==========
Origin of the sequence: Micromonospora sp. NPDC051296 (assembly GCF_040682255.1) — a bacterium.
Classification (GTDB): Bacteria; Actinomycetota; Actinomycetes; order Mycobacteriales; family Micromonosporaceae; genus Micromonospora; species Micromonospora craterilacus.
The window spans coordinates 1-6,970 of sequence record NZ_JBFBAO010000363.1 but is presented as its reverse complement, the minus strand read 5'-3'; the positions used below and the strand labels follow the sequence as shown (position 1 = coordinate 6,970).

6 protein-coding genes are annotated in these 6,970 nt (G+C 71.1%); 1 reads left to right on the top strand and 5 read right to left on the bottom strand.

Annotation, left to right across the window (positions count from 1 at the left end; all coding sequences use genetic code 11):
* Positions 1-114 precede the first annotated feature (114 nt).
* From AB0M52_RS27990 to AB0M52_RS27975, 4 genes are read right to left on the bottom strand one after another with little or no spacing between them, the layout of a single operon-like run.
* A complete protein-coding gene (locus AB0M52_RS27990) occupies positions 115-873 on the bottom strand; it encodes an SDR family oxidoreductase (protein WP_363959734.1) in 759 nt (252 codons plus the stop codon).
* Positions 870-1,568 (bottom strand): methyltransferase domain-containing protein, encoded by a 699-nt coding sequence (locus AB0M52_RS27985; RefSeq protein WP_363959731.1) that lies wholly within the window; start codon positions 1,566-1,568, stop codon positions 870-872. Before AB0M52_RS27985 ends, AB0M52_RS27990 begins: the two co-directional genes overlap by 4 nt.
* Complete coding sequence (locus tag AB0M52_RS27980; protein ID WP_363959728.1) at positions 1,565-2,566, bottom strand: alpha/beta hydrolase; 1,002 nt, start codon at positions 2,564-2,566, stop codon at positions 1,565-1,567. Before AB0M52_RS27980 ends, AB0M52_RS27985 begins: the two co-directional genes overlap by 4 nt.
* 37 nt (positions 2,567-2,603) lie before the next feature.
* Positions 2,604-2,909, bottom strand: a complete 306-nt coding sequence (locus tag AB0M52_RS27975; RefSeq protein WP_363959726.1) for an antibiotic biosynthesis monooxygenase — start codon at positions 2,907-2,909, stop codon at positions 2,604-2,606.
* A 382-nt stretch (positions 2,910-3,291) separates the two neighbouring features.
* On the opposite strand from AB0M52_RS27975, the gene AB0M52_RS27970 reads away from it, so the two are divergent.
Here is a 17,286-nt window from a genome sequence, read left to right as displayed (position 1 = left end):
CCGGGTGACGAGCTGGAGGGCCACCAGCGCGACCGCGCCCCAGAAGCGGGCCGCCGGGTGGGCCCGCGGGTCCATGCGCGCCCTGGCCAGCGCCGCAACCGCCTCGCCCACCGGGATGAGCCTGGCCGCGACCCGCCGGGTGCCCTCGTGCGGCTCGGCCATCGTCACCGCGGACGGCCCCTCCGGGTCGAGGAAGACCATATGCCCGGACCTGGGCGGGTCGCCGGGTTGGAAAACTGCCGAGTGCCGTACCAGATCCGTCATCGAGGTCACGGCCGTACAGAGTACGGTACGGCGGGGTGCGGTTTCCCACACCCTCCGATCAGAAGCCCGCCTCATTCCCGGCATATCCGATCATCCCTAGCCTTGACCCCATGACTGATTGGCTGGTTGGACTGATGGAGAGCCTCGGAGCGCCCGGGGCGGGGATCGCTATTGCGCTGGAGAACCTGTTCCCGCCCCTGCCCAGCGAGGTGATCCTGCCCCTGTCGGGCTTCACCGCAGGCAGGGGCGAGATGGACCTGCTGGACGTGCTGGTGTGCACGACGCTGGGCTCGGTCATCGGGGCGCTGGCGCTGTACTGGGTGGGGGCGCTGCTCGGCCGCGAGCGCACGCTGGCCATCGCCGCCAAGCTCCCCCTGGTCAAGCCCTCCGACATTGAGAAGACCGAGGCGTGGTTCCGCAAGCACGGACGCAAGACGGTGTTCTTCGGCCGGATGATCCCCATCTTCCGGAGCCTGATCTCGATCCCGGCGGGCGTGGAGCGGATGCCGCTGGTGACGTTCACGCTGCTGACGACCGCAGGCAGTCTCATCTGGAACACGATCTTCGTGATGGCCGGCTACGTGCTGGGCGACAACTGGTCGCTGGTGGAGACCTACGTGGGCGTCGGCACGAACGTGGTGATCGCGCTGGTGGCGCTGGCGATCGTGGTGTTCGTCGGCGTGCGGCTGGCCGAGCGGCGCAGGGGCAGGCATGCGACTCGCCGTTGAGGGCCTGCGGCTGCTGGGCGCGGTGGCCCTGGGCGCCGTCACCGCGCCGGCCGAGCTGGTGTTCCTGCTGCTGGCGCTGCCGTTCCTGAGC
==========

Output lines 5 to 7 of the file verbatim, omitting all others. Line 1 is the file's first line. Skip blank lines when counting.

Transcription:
Annotation, left to right across the window (positions count from 1 at the left end; all coding sequences use genetic code 11):
* Positions 1-114 precede the first annotated feature (114 nt).
* From AB0M52_RS27990 to AB0M52_RS27975, 4 genes are read right to left on the bottom strand one after another with little or no spacing between them, the layout of a single operon-like run.